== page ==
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If there were a "Truth in Book Titling Law", Bill Smith would have received a maximum sentence. This book does not teach you what its title purports. Once a photographer has learned how to manipulate the controls on his camera for proper exposure and focus, he wants to know how to capture the world around him with a camera in a way that will convey it to others in the way that he comprehends it in his mind. This process requires the photographer first to see in his mind's eye what it is he wants to photograph, be it object, relationship or emotion. Next the photographer arranges the elements onto film or charge coupled device. Most people can learn how to make an exposure that people will recognize as part of the world. The quality of previsualization (to use the great photographer Ansel Adams' word) and composition is what makes the difference between a snapshot and art. The title of this book suggests that it will help you improve the quality of your photography. However, most of the language in this book is vague generalities that defy the reader to extract a useful lesson. Oh, there are some almost useful sections. The chapter "Look before You See" suggests a number of photographic exercises that could be useful. For example Smith advises that you shot a roll of film on a single subject. "Vary the camera angle, the lens, the distance from the subject, and the focus...." But then what. It would appear that we will automatically extract something from what is on film that will help us learn. But he doesn't tell us how varying the camera angle will effect the photograph. We apparently must figure out the results ourselves. Without a little more guidance, we could well end up with 36 shots of nothing satisfactory.Read more ›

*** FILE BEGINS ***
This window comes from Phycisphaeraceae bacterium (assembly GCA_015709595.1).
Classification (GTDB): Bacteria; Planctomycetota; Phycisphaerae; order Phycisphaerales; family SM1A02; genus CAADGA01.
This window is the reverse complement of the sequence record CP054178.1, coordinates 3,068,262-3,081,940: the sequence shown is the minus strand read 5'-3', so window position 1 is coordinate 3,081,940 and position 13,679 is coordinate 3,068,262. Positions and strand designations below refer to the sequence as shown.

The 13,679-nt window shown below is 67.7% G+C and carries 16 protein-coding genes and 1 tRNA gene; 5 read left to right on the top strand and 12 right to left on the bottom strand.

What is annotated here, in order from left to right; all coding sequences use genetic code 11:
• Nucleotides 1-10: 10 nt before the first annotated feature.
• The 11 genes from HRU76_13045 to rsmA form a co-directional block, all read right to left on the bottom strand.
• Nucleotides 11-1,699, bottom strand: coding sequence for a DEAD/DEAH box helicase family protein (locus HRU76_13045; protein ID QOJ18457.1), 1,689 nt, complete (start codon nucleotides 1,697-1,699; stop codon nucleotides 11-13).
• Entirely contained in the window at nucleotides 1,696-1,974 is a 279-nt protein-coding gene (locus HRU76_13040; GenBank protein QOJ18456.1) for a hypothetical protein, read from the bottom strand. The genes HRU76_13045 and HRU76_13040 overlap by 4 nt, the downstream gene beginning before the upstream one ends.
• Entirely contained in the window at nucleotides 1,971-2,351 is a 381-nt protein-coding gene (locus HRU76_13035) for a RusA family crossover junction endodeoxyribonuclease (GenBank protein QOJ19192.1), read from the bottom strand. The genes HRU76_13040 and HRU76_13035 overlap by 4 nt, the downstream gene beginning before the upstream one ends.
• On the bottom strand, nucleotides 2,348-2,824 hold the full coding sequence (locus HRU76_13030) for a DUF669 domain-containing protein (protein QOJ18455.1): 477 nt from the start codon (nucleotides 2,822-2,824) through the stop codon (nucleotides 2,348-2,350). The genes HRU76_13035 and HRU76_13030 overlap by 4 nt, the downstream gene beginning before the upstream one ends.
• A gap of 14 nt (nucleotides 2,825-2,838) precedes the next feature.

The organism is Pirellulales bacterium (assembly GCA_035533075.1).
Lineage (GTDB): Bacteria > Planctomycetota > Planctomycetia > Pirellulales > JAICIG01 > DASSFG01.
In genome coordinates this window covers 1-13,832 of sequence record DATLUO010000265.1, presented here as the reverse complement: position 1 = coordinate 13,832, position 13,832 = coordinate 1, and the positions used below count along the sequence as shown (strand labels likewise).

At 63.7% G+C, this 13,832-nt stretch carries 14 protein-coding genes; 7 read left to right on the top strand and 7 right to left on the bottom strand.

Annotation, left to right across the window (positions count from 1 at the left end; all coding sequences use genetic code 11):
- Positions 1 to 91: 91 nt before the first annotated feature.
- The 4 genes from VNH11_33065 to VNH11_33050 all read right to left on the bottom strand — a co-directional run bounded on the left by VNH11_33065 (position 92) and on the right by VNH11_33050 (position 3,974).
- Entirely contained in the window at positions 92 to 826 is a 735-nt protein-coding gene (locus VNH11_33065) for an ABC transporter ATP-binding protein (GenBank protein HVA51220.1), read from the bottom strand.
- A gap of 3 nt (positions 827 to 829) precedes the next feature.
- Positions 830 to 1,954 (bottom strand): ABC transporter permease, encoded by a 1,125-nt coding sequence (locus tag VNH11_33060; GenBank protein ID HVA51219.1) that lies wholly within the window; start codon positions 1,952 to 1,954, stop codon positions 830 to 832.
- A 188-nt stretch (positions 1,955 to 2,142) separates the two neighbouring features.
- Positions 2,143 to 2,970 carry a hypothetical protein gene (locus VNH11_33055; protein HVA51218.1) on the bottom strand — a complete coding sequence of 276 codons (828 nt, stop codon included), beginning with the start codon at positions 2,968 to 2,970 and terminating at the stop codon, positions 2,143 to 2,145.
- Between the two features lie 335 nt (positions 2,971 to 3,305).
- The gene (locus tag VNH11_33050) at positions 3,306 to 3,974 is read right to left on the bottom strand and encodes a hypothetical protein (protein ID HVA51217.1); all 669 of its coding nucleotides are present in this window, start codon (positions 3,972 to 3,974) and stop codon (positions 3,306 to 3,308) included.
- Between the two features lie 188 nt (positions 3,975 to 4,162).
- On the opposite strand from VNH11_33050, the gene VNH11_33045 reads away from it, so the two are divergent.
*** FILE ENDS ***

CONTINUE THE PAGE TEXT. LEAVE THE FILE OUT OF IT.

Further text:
Designing a Photograph isn't going to spoon feed you information and teach you technical skills. The emphasis of the book is to teach you how to see when you're photographing. The idea is to explain the different aspects of a photograph to you, visually show you with an example, and then have you explore using a "visual exercise" (a shooting assignment). One previous reviewer was unsatisfied with the book, claiming "We apparently must figure out the results for ourselves." Well that is the whole idea of the book. You will never learn how if someone always tells you what to do and you never learn the process. As a photographer myself who has worked for other photographers, I learned much by listening to their advice and watching how they worked. I truly learned by using what I heard and saw and keeping that it mind while I was shooting on my own. For those interested in photography, the Applied Design section gives you a glimpse of what's involved in being a professional photographer. When you work in photography for a living, not everything you shoot is what you would choose to shoot for yourself. Many of the photographs are from jobs, especially in this section. They are there to illustrate a point. If you find them boring, I suggest you avoid photography as a career because you would most likely not enjoy it. It's not all as glamourous as most people believe. In short, if you are looking for a book to give you rules to follow like a Kodak guide to taking better pictures, this is not for you. It is not a technical guide that will teach you how to operate your camera. There are plenty of books out there to do that. The focus of this book is to teach you the process of designing a photograph and to learn to see on your own.